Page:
Views: 2 Author: Site Editor Publish Time: 2022-06-08 Origin: Site
The standard USB Type C connector contains 16 data transfer pins, 4 power pins, and 4 ground pins for 24 pins. Now with a power capability of up to 240 W, USB Type C is a viable option for many applications that require a lot of power and can replace the standard DC power connector even when data transfer is not required.
The most significant benefit of using USB as a power supply method is standardization. USB connectors are ubiquitous, and the transition to USB Type C is rapidly gaining momentum. Many new phones and mobile devices are already equipped with USB Type C, and it is increasingly likely that the EU will adopt USB Type C connectors as the charging standard for all devices in the future. The convenience promised by using a single, off-the-shelf cable type for many different products is extremely attractive to end-users. From an OEM perspective, these connectors (power and data+power only) are easy to find, and the supply chain is very stable, as standardization ensures a degree of interoperability. The standard also ensures easy design integration, and the footprint of the Type-C connector is much smaller than many barrel connectors. Finally, USB Type C connectors are rugged and can withstand 10,000 insertions and removals, ensuring long life and longevity.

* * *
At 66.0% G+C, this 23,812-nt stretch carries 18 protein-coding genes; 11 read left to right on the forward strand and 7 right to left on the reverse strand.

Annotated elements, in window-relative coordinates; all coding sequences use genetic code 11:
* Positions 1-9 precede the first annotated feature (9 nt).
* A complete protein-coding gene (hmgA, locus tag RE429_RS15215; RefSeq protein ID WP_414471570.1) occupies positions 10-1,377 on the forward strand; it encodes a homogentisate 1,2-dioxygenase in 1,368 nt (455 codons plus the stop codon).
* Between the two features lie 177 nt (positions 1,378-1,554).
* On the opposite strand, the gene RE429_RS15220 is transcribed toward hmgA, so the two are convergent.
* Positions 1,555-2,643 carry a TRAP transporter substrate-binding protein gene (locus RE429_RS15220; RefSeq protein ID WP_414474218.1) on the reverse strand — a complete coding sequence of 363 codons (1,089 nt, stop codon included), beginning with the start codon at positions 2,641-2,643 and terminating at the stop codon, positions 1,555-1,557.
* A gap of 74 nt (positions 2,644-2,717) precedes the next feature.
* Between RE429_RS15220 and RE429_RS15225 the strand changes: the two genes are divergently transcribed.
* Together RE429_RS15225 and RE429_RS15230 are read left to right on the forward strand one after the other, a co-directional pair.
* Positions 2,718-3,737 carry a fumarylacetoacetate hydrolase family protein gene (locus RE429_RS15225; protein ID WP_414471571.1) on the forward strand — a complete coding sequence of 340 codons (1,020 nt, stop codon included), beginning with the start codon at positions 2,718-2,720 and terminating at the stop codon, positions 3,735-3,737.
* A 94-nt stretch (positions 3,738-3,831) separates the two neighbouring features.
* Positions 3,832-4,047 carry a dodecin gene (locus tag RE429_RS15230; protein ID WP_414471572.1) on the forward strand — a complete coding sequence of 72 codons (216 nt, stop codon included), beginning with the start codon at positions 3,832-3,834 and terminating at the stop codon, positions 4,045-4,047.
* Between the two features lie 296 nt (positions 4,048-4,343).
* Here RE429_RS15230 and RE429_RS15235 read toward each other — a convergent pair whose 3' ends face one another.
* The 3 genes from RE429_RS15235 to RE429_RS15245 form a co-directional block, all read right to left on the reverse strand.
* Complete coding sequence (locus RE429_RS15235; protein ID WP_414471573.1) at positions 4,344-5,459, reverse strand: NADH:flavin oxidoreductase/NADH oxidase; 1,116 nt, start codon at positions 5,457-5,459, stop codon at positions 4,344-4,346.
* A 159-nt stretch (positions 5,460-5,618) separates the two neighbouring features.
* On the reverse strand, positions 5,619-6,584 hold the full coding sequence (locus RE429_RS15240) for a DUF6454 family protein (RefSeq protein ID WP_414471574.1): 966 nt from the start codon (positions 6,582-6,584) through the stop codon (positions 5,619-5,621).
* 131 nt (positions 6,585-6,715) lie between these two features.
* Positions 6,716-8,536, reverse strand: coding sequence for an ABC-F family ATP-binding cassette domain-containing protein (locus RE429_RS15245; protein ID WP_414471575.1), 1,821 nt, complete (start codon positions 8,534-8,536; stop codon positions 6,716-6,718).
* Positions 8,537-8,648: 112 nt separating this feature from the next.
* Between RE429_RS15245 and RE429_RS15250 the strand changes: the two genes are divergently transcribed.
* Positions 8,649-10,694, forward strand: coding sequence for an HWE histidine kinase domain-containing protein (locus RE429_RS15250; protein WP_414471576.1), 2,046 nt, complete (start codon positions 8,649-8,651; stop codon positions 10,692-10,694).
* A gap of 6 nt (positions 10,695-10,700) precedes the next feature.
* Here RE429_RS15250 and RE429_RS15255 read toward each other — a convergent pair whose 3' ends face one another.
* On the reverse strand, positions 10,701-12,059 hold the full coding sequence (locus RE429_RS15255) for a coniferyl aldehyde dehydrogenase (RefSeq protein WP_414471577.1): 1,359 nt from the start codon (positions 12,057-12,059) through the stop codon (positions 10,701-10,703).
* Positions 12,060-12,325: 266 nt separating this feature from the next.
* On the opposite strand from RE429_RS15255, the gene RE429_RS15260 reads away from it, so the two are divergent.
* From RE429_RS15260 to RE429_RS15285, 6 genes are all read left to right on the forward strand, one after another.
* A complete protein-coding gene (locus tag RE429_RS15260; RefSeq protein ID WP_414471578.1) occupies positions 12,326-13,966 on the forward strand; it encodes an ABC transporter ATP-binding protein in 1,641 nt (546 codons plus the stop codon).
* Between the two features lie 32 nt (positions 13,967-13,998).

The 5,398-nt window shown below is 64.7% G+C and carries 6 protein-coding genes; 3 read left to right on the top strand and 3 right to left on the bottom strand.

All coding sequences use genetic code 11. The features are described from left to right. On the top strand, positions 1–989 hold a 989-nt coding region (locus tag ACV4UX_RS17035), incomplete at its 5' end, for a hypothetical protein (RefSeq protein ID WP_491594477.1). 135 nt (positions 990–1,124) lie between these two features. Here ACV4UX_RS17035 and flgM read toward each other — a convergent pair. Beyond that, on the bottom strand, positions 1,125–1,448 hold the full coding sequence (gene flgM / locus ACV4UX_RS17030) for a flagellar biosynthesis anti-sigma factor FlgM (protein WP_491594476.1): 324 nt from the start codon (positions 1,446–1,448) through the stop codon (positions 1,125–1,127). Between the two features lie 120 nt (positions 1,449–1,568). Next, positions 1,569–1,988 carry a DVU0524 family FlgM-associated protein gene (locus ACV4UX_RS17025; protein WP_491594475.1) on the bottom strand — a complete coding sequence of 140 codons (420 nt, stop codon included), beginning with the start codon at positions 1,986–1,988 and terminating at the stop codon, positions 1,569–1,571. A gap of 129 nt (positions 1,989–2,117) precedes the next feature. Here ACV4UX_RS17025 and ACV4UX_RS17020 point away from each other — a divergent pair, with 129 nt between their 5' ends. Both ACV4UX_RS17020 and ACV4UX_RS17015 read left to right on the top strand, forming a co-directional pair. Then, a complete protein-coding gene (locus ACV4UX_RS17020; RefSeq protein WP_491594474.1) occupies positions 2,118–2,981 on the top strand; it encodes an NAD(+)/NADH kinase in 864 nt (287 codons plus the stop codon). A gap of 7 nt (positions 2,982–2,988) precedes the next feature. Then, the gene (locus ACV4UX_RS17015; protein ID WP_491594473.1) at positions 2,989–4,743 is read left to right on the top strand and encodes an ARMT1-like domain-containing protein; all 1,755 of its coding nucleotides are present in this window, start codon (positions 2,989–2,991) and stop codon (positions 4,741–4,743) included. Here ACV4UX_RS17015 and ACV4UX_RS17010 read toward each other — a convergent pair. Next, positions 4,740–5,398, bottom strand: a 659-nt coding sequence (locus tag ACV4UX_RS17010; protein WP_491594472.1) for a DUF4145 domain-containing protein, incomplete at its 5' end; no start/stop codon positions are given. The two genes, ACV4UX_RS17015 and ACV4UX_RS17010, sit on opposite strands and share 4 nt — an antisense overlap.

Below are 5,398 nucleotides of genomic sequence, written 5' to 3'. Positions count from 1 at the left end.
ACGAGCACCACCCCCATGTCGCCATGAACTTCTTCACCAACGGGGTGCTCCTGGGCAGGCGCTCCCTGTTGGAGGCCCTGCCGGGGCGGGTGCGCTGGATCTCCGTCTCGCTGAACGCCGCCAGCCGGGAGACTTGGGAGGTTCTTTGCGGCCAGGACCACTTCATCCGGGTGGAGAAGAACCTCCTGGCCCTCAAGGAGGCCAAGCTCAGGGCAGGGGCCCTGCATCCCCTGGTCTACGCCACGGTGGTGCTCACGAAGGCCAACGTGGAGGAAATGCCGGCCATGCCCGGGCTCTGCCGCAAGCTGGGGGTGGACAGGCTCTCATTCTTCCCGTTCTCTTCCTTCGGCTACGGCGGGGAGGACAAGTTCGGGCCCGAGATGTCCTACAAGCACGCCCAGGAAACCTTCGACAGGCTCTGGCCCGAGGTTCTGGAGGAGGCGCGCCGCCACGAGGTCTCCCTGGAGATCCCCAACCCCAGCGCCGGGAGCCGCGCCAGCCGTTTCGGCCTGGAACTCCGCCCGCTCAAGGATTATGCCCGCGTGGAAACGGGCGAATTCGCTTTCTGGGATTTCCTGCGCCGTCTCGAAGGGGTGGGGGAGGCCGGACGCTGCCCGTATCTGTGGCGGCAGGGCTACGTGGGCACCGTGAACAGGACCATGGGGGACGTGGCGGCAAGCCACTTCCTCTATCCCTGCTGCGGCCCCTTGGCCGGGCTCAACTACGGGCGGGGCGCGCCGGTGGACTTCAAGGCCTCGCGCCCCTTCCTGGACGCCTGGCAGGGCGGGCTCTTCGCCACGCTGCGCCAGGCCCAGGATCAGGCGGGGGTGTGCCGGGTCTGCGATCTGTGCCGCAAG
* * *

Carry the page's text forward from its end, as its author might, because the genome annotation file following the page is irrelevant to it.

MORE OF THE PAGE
Why do you need USB Type C?
A USB Type C port's presence (or lack thereof) is increasingly becoming a consideration when buying a PC. If you buy a slim laptop, it will almost certainly have at least one USB Type connector, automatically bringing you into the ecosystem. If you prefer a desktop, you're sure to find a USB Type C connector there, with at least one of them on the motherboard-side I/O panel and probably more on high-end and gaming desktops. Some desktop and aftermarket PC cases also put one on the front panel. (However, desktop DIY types should be aware that USB Type C ports on the front or top of a PC case require specific USB Type C connectors on the motherboard side, and only later model motherboards have these.)
Even if you don't need a USB Type C connector now, you will need it soon. We've only scratched the surface of USB Type-C's capabilities. Still, one thing is for sure: the next generation of cross-platform connectors is rapidly replacing older protections, just as the original USB standard replaced Apple's Desktop Bus (ADB), FireWire, parallel, PS/2, SCSI, and serial ports on Macs and PCs. USB Type C is indeed the one connector that can rule them all.
The USB Type C connector and Power Delivery standard open up a new way of looking at power management and delivery. In contrast, not the ultimate solution. Its high power capabilities and global standardization make it an excellent choice for considering many different products. The USB Type C connector is an exciting solution for engineers when only power is needed due to its lower cost and simplified design integration.